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When a team loses four starters from a good offensive line, it's supposed to be in trouble.

Especially when the team is BYU, where fortunes rise and fall on the basis of how well the offensive line protects the quarterback.So when spring practice started here two weeks ago, it was understandable that finding guys to block would be a high priority. How successful has the search been? Good enough that the lone returning starter, Brian May, has been pushed back to second team on the first two-deep chart of the year.

"It's probably been the best situation competition-wise that we've ever had," said Roger French, BYU offensive line coach. "We've got 12 to 15 players capable of starting."

For now, the starters are center Garry Pay (6-foot-5, 260 pounds), guards Garrett Tujague (6-4, 265) and Evan Pilgrim (6-6, 260), and tackles Kent Griffith (6-4, 285) and Eli Herring (6-6, 300).

In a sense, the offensive line mirrors the rest of the team - it's relatively inexperienced but perhaps more athletic than past BYU teams.

Coach LaVell Edwards said the enthusiasm and overall attitude this spring has been as good as ever, though there are a few areas of concern, such as tight end and defensive line.

Senior tight end Matt Zundel is listed first on the depth chart, but Edwards said junior Byron Rex has impressive speed and has added some weight. A couple members of the Cougs' acclaimed incoming freshman class - Provo's Terence Saluone and Hawaii's Itula Mili - are also possibilities, Edwards said.

"The defensive line will be interesting," Edwards said. "We have three or four kids who are good football players but haven't been in a varsity game."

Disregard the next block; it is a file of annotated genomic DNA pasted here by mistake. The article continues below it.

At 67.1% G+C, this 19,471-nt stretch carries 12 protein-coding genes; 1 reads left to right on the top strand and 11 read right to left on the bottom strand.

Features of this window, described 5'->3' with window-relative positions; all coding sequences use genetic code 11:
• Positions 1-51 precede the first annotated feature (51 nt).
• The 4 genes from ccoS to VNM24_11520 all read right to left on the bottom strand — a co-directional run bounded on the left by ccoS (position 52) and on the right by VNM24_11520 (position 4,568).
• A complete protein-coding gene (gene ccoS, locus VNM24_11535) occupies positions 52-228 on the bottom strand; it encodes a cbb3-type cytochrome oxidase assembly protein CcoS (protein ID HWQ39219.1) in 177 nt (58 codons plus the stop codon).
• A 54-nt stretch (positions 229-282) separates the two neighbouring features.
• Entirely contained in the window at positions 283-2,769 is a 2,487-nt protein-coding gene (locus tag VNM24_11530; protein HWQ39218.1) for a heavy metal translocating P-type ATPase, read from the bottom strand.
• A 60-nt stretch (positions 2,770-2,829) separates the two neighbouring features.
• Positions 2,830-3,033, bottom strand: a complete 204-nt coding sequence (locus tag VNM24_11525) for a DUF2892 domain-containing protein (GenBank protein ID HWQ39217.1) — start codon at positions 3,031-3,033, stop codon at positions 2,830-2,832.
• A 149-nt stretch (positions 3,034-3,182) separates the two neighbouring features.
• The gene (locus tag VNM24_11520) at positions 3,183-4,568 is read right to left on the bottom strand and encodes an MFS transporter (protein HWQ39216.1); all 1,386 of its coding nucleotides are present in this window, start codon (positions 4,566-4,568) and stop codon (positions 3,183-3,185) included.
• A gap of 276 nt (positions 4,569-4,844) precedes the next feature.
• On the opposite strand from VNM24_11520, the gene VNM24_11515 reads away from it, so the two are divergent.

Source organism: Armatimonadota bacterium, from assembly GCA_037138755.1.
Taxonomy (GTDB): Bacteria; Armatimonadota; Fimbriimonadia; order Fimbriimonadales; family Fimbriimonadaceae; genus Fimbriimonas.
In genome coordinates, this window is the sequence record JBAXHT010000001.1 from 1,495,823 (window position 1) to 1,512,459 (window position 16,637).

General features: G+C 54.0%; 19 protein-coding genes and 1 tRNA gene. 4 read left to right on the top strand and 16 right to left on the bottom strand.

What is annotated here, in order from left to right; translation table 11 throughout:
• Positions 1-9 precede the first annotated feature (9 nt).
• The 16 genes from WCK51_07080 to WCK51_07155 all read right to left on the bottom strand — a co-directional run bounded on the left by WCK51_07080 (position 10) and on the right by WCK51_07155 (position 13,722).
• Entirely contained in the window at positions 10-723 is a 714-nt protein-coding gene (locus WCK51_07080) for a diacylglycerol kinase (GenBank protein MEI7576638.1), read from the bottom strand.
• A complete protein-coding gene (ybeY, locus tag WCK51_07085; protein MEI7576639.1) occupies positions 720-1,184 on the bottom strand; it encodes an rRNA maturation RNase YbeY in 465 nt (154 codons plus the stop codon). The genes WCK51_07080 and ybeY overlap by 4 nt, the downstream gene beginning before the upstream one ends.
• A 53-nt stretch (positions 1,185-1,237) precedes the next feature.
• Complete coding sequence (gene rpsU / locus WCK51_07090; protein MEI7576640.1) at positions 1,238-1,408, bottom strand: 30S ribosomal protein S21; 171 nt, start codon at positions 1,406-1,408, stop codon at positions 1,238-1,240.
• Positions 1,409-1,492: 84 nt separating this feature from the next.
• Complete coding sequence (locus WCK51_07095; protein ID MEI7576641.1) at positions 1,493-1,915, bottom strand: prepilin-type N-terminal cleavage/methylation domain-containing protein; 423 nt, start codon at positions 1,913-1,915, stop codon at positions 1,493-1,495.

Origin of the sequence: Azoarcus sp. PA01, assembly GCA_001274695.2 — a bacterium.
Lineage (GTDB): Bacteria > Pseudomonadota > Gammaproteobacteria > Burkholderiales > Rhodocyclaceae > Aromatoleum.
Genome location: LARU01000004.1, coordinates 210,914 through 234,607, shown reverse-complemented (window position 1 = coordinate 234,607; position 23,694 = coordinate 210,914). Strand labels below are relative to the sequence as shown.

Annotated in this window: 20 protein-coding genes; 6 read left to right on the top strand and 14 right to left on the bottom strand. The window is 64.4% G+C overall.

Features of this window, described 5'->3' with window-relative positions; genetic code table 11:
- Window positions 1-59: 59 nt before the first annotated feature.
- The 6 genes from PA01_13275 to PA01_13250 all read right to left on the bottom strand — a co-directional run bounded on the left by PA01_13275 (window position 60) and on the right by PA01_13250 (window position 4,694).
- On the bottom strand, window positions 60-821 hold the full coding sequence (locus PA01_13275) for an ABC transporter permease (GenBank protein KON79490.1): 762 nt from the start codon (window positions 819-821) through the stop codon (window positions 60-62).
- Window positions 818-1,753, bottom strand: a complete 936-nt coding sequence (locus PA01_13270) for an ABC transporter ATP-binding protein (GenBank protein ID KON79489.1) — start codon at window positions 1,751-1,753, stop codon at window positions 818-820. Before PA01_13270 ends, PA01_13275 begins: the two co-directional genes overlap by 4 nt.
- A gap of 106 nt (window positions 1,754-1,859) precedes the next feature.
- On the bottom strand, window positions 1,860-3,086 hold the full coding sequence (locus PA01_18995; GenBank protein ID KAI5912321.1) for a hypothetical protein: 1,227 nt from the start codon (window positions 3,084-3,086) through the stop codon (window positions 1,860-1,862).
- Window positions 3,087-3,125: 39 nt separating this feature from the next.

The only defensive lineman with any experience of note is Brad Hunter, out for the spring with an ankle injury. That leaves redshirt freshman Greg Pitts (6-4, 245), sophomore Lenny Gomes (6-2, 265) and senior Chris Connors (6-4, 270) as the current front line, with three freshmen (Scott Sralla, Harland Ah You and Randy Brock) as their backups.

The youthful group will be tested early, considering BYU's killer schedule that begins with Florida State, UCLA and Penn State.

"It may take them a few games to come around, but eventually we're going to have a very good front," said linebackers coach Ken Schmidt.

The coaches agreed that the most pleasant surprise of the spring has been cornerback Patrick Mitchell, younger brother of Brian, a starting cornerback last year. A redshirt freshman speedster who rarely practiced last season due to injury, Mitchell is listed as the backup to Ervin Lee.

Another longshot impact player in the secondary is Karlos Rhodes, a defensive back from Florida whose hitting ability had the coaches raving.

With quarterback Ty Detmer still recovering from shoulder surgery, Joe Evans is listed as the second-string signalcaller but is being pressured by redshirt freshman Ryan Hancock. Edwards, noting that Hancock "had the world's worst mechanics last year," said the 6-2, 205-pounder has improved his throwing motion and always had an extraordinarily strong arm.

As for BYU's freshman class, Edwards cautioned not to expect too much from them this season. As is usually the case at BYU, most of them are expected to redshirt.

But then Edwards added, in as close to a gushing comment as he gets: "It was probably as good a group of athletes as we've signed. They're all good athletes, they all can run."

The public will get a chance to see the team in action Saturday at Cougar Stadium at noon, in the third of four spring scrimmages. Prior to the scrimmage, at 10 a.m., Edwards, Detmer and former BYU wide receiver Glen Kozlowski will offer a free motivational seminar at the Marriott Center.